For example, depending on the maturity and skills of the coachees, one situation may call for a directive style. (Here, try this.) Another situation may call for a persuading style, (Have you considered this?) In still another situation, a facilitator style might be required, (What do you think is the best approach?) Finally, the best style might be a coordinator style. (Let me know if you have any questions or problems. In other words, leave them alone unless they ask for help.)
2. Assign facilitator/coaches (managers who have good coaching skills) to sit in on team meetings with supervisors. Their job is to observe, so their participation should be minimal. Afterward, their task is to conduct post mortems on the meetings to identify what the supervisor did well and the skills needing improvement. Suggestions for improvement will be a part of this process, but the emphasis should be on what she did well. The idea is to catch her doing something right, and then reward her so she repeats it.
If none of your managers has good coaching skills, a professional facilitator (someone designated and trained to do this direct coaching of the supervisors) can stand in place of the managers. This approach, however, is less preferable to having the managers themselves do it because it doesnt have the power of leadership that the managers contribute by their very presence. The act of busy managers spending their valuable time coaching their supervisors sends a message that this stuff is important. Remember, youre trying to adjust values here as well as build skills.
3. Identify teams that have effective supervisor/coaches. Partner resistant supervisors with these positive role models so they can see what effective coaching looks like.
4. Constantly encourage resistant supervisors to try the skills. Its like getting a hesitant child to dive off a diving board. He requires the right blend of demonstration (the how); encouragement (the why); graduated experience (the knowledge that if it doesnt hurt to dive at a lower level, maybe it wont hurt to dive at this higher level); and sometimes a gentle push (do it or else).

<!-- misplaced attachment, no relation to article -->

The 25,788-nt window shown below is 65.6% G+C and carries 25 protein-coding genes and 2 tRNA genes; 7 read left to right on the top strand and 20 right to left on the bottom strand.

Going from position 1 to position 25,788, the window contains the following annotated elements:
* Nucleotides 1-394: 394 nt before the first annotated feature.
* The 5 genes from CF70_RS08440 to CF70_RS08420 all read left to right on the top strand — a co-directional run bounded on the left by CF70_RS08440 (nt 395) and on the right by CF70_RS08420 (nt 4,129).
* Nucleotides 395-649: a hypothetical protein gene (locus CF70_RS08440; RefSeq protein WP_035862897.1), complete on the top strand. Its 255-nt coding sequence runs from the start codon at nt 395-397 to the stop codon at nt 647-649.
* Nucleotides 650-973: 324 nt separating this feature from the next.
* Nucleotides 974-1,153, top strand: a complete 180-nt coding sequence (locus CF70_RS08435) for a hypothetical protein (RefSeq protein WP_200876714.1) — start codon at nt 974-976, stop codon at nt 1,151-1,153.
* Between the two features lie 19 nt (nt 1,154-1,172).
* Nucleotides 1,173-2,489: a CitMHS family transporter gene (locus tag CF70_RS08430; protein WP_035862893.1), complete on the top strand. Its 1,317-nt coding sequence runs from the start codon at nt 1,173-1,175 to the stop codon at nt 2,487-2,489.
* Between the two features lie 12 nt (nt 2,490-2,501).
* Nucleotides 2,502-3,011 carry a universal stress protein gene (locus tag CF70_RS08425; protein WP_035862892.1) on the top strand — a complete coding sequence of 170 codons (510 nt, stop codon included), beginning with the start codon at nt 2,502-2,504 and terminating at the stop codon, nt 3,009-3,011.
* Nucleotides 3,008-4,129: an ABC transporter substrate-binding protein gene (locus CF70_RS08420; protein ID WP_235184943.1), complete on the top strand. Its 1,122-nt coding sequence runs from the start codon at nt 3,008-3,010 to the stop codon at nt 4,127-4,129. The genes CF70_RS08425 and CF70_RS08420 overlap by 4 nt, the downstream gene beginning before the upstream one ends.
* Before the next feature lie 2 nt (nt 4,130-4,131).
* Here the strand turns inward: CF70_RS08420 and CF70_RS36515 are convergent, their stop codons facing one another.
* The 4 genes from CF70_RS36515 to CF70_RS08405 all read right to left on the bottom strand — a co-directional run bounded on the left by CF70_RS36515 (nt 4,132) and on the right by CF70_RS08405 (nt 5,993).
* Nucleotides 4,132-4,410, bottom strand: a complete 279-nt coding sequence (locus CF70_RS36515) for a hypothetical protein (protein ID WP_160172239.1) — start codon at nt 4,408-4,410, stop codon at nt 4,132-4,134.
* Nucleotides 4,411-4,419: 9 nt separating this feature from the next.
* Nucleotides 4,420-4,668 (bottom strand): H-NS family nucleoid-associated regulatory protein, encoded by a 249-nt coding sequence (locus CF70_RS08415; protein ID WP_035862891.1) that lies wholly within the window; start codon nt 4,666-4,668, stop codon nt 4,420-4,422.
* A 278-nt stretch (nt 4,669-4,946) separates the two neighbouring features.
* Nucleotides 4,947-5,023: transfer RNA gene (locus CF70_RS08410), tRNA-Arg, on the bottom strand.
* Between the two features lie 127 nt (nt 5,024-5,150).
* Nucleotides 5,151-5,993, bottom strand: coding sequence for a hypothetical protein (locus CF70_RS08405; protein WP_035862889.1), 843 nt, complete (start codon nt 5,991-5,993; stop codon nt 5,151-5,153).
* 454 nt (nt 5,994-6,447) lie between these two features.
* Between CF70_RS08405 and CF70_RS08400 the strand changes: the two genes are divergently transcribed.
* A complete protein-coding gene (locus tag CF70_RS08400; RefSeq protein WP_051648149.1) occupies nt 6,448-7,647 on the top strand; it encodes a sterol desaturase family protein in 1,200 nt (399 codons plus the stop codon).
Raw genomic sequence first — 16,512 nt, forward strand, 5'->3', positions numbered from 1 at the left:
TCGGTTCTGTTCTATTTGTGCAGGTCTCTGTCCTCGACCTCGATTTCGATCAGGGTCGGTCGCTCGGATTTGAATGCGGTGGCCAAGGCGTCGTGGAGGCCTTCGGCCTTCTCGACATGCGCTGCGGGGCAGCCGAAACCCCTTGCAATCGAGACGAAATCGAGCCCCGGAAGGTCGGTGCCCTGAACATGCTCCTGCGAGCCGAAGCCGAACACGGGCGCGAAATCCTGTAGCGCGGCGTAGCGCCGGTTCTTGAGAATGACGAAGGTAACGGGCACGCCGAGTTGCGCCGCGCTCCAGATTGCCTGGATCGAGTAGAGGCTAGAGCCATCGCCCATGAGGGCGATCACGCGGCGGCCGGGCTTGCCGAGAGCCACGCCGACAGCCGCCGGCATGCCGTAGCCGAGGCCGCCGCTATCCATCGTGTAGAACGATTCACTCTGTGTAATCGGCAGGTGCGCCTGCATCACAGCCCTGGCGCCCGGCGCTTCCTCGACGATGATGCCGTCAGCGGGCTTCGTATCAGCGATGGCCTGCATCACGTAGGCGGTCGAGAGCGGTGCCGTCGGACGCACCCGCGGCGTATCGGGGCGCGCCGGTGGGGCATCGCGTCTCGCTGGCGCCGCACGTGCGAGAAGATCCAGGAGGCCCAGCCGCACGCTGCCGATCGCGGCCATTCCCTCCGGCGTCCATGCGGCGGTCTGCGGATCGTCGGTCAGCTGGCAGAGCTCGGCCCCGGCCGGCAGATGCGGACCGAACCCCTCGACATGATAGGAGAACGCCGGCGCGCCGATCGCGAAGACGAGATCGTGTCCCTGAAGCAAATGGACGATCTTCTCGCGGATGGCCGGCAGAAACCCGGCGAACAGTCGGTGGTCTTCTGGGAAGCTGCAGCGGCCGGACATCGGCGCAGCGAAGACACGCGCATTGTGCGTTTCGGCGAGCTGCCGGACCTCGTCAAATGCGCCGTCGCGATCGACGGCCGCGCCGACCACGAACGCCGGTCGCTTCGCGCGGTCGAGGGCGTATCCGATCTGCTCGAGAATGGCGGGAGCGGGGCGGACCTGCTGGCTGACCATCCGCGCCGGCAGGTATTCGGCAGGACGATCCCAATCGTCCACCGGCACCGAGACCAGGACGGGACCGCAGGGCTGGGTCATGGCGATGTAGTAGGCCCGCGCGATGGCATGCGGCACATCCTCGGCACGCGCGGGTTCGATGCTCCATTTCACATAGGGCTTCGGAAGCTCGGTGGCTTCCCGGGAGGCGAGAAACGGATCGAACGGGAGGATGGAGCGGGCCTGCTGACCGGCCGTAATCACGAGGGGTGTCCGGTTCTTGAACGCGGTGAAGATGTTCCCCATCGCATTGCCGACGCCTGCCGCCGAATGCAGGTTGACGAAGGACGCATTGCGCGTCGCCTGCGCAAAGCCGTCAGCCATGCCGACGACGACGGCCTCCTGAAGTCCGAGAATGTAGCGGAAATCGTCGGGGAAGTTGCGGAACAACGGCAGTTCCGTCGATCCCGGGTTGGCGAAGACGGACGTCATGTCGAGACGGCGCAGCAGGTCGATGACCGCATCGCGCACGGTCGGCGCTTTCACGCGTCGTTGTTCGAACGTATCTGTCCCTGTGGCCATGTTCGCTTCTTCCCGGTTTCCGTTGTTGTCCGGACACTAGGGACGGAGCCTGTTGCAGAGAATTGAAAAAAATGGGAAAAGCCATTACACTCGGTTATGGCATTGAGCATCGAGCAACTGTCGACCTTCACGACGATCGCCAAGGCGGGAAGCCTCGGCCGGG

Hopefully, this gets the ball rolling. Like the child who finally makes a successful dive, (Hey, that was fun,) any successes the supervisor experiences from the coaching will serve as reward for continuing the practice.
5. Set up resistors for success. Arrange the team configurations so the resistant supervisors can actually experience the success that comes with using good coaching techniques. Put them with high functioning teams that perform fairly independently. One word of caution: the manager/facilitator should watch this team closely to avoid the supervisors demotivating the members.
II. Reward coaching skills
Behavioral science tells us that what gets rewarded is what gets repeated. Practically speaking, you get what you pay for.
I would suggest, if you havent done so already, that you examine your reward system. Are demonstrations of effective coaching skills a part of every manager and supervisor performance evaluation? If a supervisor demonstrates the skills, will it be reflected in his review and in his paycheck? If he doesnt, are there consequences?
III. Lead the charge
Organizations tend to reflect the obsessions of their leaders, and a leaders real obsessions are reflected in his or her obsessive behavior.
If you are not already doing so, demonstrate lots of obsessive behavior by making the coaching issue a central focus of meetings, published standards, your mission statement, and your discussions in the hallways with your people. In other words, become something of a coaching nut.
In this way, people start to get the message that whats important to the administrator is not only that we pass our surveys, keep the beds filled and make a profit, but that we do these things through the empowerment and development of our people – and that takes coaching.
© 2004 Larry Johnson. All rights reserved. Contact Larry via e-mail at
[email protected] or by calling 480-948-5596.